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🌍 China’s drying revenue stream

The global economy is getting burned by a heat wave in China

A person steps on rocks along the very shallow Yangtze River in Chongqing, China.
Thomas Peter
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  • Morgan Haefner
By Morgan Haefner

Deputy email editor

Published

Good morning, Quartz readers!


Here’s what you need to know

China’s destructive heat wave will burn the global economy. A dangerously dry Yangtze river basin has forced shutdowns of hydropowered factories, including Toyota, lithium battery-maker CATL, and raw material companies.

The UN and Turkey are sending their leaders to Ukraine. The war with Russia shows no signs of stopping while the world needs Ukraine’s grain—plus there’s the Russian-occupied Zaporizhzhia nuclear power plant to worry about.

Google workers petition for abortion rights. More than 650 employees asked Alphabet to guarantee abortion benefits for contractors, stop supporting pro-forced pregnancy politicians, and more.

A Saudi court sentenced a med student to 34 years in prison for spreading rumors. The case of Salma al-Shehab, who had been living in the UK, indicates intensifying crackdowns on dissent.

A huge Russian cyber attack targeted Estonia. Hacker group Killnet said it caused hundreds of public and private institutions to go dark in protest of the removal of Soviet monuments.

The US is closer to homegrown monkeypox vaccines. To ramp up production, the White House is asking the shot’s sole manufacturer, Bavarian Nordic, to outsource production or team up with an American pharmaceutical company.

Asia’s first haute couture designer has died. Japan’s Hanae Mori, also known as “Madame Butterfly,” thought women should stand out, not fit in.



What to watch for

Hong Kong Exchanges and Clearing (HKEX), the city’s stock market operator, reported disappointing second quarter results this week, with profits tumbling 27% year-on-year as IPOs and trading slowed.

But it may not necessarily be all doom and gloom. For one, HKEX currently has 189 active applications in its IPO pipeline. And the pipeline may well get busier if more Chinese companies exit US stock markets.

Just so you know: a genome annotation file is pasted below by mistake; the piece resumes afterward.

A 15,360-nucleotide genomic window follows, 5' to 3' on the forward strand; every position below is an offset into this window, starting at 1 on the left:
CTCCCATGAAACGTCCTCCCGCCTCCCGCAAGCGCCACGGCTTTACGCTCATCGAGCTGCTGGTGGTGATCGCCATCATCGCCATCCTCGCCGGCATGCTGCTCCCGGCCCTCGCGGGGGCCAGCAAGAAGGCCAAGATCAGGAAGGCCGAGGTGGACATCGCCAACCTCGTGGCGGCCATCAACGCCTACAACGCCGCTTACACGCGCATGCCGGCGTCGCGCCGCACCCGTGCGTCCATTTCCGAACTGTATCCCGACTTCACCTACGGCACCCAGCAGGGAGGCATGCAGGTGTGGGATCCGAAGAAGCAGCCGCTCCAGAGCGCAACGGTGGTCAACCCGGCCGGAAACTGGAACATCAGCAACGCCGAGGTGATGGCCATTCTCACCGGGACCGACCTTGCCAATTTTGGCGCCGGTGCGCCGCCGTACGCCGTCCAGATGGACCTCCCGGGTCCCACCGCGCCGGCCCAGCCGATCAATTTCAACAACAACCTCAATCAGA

Last week, five Chinese state-owned companies announced that they will voluntarily delist from the New York Stock Exchange over disagreements with US regulators’ auditing standards. More Chinese delistings could follow, possibly including a number of state-owned airlines. While those companies already have listings in Hong Kong, delisting from the US could increase their shares’ trading volumes on HKEX.


Covid has warped how we hear

Before the pandemic, if you were to overhear someone at a nearby café table talking about “knockdown prices,” you’d have been likely to understand what they were saying. But now, you’d probably hear something completely different.

Scientists recently recorded 28 words, but obscured parts of them with a “cough” or other sound a person would hear in a busy environment. About 900 people listened to the recordings and were given a test on what they heard. What the researchers found was striking: there are drastic, long-lasting cognitive effects in the way our brains understand words in the wake of the pandemic.

Here’s a few of the word mix-ups scientists recorded.

Task ➡️ mask
Tempting ➡️ testing
Knockdown prices ➡️ lockdown prices
Injection ➡️ infection


The new US climate law has a gas leak

Under the Inflation Reduction Act, the US will impose its first tax on a greenhouse gas emission. The gas is methane, with a fee of $900 per metric ton going into effect in 2024.

There’s just one problem: The fee won’t apply to most of the country’s methane emissions. Quartz reporter Tim McDonnell explains how the sneaky, dangerous cousin of carbon dioxide will still find its way into the air (hint: it involves farting and burping cows).

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